The Torah

The Torah 1
A Torah Scroll being read in synagogue

The Torah is a sacred book of stories, history and law. It is the word of God, given with love and for all eternity. Torah is an intergenerational sacred text about us, our children, and our children’s children. It forms the basis of what we Jews hold important.

All the Jewish beliefs, practices and writings that have been handed down from generation to generation are considered ‘Torah’. ‘Torah’ means ‘guidance’ or ‘instruction’. We receive instruction from the Bible stories, and from the laws and customs in the Torah.

We are told not to simply know Torah – we are to live it. Therefore we must seek out from the Torah the wisdom that we need to live with others, and not simply seek out its theoretical knowledge. Jewish intellectuality must be linked to moral and spiritual goals, as study alone is not sufficient to enable us to live a good life. “He who only studies Torah is considered as one who has no God”, the Talmud in Avodah Zarah points out.

The Torah instructs and enlightens our soul through its teaching. The mitzvot (commandments) outlined in the Torah provide us with guidelines for a course of thought, speech and action that will lead us to the fulfilment of our potential. When we observe the mitzvot of the Torah, we are living according to God’s plan.

The sages said that “The Torah has seventy faces. Turn it around and around, for everything is in it”. The breadth of the Torah mirrors the astounding interaction of a people in a changing environment. The Torah is an interpretation of the genesis, development and growing self-awareness of a people in its search for sacred meaning. By understanding our patriarchs and matriarchs, we are more able to understand our spiritual roots.

There are two parts to the Torah – the Oral and the Written. The Oral Torah was given by God to Moses on Mt Sinai by word of mouth. It explains the written words. The essence of the Oral Torah is its flexibility, whereas a written text is rigid. However, as a concession to human limitations, eventually the Oral Torah needed to be written down to ensure it would not be forgotten. The written version of the Oral Torah became the Talmud.

Moses wrote the Written Torah given by God into five books, namely, Genesis (Bereshit), Exodus (Shemot), Leviticus (Vayikra), Numbers (Bemidbar) and Deuteronomy (Devarim). These books contain all the commandments and ideas central to Judaism and Jewish thought. Jews regard these books as very holy. Jews live by the writings of the Torah; they have read it, studied it and have written commentaries to try to explain it. The Torah has always been the most precious possession of the Jewish people. Parents try to teach their children to listen to and learn from the teachings of the Torah.

The Five Books (a.k.a. The Five Books of Moses)

1. Genesis (‘Bereishit’ in Hebrew)

This book deals with God’s creation of the world. It describes how people become wicked and God destroys them with a flood, sparing Noah and his family. It continues with a description of the lives of Abraham, Isaac and Jacob. It concludes with Jacob’s son (Joseph) settling in Egypt and his subsequent death.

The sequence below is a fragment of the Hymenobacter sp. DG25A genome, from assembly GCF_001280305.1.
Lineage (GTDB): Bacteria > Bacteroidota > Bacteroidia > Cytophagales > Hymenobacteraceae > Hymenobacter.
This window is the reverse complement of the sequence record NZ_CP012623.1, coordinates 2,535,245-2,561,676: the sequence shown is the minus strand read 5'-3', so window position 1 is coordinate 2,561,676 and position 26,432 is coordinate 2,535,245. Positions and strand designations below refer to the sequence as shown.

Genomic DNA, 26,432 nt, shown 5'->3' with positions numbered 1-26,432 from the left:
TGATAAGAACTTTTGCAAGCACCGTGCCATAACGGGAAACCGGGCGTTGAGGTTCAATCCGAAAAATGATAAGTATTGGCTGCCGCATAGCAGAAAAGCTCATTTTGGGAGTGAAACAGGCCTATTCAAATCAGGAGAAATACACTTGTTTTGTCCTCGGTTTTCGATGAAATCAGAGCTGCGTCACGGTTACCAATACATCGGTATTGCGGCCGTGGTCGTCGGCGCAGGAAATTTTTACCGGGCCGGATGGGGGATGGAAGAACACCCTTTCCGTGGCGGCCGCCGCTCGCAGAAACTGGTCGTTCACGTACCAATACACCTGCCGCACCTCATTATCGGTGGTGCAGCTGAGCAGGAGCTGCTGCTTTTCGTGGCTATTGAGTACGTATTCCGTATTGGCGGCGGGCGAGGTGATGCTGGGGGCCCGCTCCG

2. Exodus (‘Shemot’ in Hebrew)

This book describes how the Jews become slaves in Egypt and how Moses redeems them. They cross the Red Sea to freedom and then sin by worshipping the Golden Calf. God forgives them and they receive the Torah on Mount Sinai.

3. Leviticus (‘Vayikra’ in Hebrew)

This book describes how sacrifices were made in the Temple, the foods we are allowed and forbidden to eat, the times of the major festivals and which mitzvot we are to observe during these festivals.

4. Numbers (‘BaMidbar’ in Hebrew)

This book describes how the Jews continue their journey through the wilderness. It tells of their rebellion against Moses, how hostile nations try to defeat them, and concludes with Israel at the border of the Promised Land about forty years after leaving Egypt.

5. Deuteronomy (‘Devarim’ in Hebrew)

This concluding book is also known as Mishnah Torah, the repetition of the Torah. This book takes the form of speeches given by Moses shortly before the Jews entered the Promised Land. This book contains many laws and teachings and concludes with the death of Moses.

In a synagogue, the Torah is traditionally read from a scroll of parchment called the Sefer Torah rather than from a book. The word ‘sefer’ in modern parlance means ‘book’, but in ancient times books in their modern form had not yet been invented and all books were written as scrolls and this tradition has been coninued by Jews in relation to the Torah. The Sefer Torah is a scrolled, parchment version of the Chumash (an abbreviation of Chamisha chumahei Torah which means ‘The five books of the Torah’, also known as ‘the five books of Moses’.) The writing in the Sefer Torah contains no vowels or punctuation, only handwritten letters, so the reader must be very skilled in Hebrew in order to read it successfully.

A Torah scroll being read in synagogue. As the text of a Torah scroll is written without vowels, a second man stands adjacent to the reader and checks his reading against a printed edition with vowels, thus enabling him to quickly call out a corretion to any error made by the reader
A Torah scroll being read in synagogue.
As the text of a Torah scroll is written without vowels, a second man stands adjacent to the reader and checks his reading against a printed edition with vowels, thus enabling him to quickly call out a correction to any error made by the reader